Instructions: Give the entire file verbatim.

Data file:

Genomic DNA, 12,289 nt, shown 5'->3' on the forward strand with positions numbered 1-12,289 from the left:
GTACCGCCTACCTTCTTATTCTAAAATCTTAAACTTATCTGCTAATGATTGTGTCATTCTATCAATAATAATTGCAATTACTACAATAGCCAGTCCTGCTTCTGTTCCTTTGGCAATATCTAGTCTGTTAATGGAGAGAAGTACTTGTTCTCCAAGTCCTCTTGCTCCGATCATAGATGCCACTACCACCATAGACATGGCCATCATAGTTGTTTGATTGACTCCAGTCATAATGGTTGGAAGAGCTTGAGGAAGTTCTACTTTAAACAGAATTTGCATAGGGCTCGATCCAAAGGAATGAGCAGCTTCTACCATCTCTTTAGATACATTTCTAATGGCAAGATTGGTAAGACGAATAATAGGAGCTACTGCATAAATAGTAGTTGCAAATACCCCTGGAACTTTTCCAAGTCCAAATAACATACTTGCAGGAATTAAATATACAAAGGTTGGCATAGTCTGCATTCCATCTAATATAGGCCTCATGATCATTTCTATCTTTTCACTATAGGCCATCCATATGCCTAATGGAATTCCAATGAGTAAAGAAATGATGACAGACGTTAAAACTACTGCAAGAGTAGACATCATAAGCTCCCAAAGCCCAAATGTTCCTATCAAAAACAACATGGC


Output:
Genomic DNA, 12,289 nt, shown 5'->3' on the forward strand with positions numbered 1-12,289 from the left:
GTACCGCCTACCTTCTTATTCTAAAATCTTAAACTTATCTGCTAATGATTGTGTCATTCTATCAATAATAATTGCAATTACTACAATAGCCAGTCCTGCTTCTGTTCCTTTGGCAATATCTAGTCTGTTAATGGAGAGAAGTACTTGTTCTCCAAGTCCTCTTGCTCCGATCATAGATGCCACTACCACCATAGACATGGCCATCATAGTTGTTTGATTGACTCCAGTCATAATGGTTGGAAGAGCTTGAGGAAGTTCTACTTTAAACAGAATTTGCATAGGGCTCGATCCAAAGGAATGAGCAGCTTCTACCATCTCTTTAGATACATTTCTAATGGCAAGATTGGTAAGACGAATAATAGGAGCTACTGCATAAATAGTAGTTGCAAATACCCCTGGAACTTTTCCAAGTCCAAATAACATACTTGCAGGAATTAAATATACAAAGGTTGGCATAGTCTGCATTCCATCTAATATAGGCCTCATGATCATTTCTATCTTTTCACTATAGGCCATCCATATGCCTAATGGAATTCCAATGAGTAAAGAAATGATGACAGACGTTAAAACTACTGCAAGAGTAGACATCATAAGCTCCCAAAGCCCAAATGTTCCTATCAAAAACAACATGGC